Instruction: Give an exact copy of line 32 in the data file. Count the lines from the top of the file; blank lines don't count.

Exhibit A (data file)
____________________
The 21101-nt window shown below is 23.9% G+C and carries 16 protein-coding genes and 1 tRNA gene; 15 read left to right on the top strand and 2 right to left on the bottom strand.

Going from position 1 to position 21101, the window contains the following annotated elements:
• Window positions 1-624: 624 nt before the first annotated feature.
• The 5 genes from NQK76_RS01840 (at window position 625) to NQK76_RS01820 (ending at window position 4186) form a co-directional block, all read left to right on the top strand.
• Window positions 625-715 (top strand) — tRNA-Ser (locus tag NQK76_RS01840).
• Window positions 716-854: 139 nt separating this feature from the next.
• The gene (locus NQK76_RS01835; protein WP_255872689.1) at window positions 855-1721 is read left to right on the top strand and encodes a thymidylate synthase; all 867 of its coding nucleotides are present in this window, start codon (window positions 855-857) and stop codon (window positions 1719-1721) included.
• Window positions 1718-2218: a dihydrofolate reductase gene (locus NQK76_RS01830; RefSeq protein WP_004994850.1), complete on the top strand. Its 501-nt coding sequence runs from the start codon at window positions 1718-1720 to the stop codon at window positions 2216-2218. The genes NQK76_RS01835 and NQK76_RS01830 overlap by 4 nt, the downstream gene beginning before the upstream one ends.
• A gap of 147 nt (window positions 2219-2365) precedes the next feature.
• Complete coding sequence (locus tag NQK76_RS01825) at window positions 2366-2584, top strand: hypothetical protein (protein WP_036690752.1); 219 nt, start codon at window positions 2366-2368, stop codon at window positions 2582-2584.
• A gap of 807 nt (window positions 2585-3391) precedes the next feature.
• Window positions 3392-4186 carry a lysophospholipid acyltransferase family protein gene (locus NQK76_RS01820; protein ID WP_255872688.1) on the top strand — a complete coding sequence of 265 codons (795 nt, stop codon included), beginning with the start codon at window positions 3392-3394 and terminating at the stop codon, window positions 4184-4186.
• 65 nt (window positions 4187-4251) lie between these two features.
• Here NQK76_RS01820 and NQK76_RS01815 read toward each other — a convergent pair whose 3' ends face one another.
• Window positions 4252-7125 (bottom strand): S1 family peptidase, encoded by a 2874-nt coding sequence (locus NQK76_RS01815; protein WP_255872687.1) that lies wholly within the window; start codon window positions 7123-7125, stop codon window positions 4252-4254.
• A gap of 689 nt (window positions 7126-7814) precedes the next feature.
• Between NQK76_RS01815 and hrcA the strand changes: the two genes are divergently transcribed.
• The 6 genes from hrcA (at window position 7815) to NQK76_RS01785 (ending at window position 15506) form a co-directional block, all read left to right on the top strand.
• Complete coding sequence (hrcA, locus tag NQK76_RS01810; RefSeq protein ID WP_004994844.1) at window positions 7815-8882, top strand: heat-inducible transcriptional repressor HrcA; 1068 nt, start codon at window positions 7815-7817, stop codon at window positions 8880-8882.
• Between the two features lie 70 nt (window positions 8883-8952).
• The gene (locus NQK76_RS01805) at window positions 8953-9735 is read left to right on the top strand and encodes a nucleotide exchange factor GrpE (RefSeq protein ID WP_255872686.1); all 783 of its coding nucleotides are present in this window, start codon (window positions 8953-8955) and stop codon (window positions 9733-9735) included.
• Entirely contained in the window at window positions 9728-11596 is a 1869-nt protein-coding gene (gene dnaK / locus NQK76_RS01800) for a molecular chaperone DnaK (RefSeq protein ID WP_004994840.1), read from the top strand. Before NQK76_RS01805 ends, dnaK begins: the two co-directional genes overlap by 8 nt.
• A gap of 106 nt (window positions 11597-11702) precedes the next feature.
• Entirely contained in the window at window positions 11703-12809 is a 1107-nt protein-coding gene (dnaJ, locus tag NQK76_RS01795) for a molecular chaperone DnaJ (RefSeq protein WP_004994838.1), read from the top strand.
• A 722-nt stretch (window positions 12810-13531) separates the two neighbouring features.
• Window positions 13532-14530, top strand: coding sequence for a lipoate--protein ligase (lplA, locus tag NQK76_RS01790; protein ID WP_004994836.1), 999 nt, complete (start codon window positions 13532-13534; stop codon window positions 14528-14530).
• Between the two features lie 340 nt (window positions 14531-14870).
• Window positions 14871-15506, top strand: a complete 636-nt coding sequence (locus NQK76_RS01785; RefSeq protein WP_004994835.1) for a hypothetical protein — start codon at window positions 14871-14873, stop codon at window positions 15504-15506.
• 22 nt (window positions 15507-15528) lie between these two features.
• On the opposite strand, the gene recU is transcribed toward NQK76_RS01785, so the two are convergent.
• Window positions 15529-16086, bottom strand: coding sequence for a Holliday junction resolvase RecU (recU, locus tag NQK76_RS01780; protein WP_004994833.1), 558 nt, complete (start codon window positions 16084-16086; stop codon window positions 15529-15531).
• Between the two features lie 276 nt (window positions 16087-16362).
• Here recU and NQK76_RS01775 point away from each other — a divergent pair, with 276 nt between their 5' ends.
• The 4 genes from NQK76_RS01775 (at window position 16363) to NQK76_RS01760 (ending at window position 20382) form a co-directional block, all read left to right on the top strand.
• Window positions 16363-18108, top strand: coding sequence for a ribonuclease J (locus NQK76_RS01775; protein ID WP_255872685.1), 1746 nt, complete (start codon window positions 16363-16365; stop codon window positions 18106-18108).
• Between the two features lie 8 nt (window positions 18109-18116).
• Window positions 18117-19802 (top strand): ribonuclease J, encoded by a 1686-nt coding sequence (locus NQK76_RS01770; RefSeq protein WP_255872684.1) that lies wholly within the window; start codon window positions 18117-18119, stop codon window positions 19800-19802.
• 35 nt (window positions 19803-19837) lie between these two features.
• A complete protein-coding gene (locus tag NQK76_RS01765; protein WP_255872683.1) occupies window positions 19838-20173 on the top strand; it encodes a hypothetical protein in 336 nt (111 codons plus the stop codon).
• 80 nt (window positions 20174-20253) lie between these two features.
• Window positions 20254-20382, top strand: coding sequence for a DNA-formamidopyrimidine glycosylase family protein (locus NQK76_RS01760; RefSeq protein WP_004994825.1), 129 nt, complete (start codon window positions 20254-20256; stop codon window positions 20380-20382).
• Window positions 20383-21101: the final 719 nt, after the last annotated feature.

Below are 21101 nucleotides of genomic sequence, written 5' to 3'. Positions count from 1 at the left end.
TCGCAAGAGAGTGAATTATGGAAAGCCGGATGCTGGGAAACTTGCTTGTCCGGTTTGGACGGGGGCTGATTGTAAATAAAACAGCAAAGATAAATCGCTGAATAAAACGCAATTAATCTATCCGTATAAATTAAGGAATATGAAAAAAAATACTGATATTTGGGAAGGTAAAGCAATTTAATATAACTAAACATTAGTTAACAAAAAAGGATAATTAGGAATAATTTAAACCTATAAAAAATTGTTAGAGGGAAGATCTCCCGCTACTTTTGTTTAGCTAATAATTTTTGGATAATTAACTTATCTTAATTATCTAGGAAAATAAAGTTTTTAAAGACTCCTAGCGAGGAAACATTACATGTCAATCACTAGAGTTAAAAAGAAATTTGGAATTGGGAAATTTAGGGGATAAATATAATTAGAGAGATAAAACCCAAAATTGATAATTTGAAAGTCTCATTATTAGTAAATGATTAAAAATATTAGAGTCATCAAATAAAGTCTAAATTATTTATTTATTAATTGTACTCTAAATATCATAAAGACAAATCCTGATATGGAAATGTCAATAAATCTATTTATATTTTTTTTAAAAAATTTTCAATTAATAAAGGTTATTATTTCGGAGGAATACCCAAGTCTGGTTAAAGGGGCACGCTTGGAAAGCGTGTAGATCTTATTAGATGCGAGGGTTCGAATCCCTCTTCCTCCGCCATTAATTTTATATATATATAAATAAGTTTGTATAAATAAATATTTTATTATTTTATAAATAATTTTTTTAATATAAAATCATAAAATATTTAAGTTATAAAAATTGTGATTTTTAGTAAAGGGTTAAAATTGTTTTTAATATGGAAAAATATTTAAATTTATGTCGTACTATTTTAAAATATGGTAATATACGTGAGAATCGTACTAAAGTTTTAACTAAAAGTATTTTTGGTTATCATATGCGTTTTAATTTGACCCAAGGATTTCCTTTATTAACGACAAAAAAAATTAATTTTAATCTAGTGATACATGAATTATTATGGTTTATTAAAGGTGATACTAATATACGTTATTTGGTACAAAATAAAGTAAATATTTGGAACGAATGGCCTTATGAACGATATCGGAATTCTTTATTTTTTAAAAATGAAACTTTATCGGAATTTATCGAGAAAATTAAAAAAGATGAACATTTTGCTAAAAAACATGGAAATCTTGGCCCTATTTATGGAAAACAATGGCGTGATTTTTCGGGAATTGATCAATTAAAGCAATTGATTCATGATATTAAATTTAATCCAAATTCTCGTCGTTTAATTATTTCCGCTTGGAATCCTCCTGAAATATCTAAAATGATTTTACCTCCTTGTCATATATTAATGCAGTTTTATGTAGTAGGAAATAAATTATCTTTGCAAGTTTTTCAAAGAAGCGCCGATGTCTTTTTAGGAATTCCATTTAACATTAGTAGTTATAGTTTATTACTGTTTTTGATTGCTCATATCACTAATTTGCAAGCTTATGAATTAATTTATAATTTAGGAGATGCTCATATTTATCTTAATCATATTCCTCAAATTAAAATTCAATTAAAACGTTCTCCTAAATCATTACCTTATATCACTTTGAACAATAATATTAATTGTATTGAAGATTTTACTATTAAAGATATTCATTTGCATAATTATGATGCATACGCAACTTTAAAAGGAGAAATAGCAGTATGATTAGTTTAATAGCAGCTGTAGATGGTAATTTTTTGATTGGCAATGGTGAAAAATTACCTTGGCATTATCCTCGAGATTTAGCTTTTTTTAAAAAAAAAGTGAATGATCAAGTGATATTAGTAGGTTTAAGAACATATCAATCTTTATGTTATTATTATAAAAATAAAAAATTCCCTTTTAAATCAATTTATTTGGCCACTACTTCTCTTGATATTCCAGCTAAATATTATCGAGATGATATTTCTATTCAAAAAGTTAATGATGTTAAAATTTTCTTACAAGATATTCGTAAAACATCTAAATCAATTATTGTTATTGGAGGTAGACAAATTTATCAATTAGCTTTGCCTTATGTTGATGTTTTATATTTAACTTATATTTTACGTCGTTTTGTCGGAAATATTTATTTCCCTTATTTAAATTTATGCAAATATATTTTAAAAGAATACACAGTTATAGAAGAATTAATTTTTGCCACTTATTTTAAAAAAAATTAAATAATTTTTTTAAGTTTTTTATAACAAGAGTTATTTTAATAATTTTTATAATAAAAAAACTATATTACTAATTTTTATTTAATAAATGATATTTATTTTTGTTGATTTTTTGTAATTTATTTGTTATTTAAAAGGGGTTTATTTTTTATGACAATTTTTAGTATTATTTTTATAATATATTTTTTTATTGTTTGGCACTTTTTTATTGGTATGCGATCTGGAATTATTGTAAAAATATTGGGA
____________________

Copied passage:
• Between the two features lie 276 nt (window positions 16087-16362).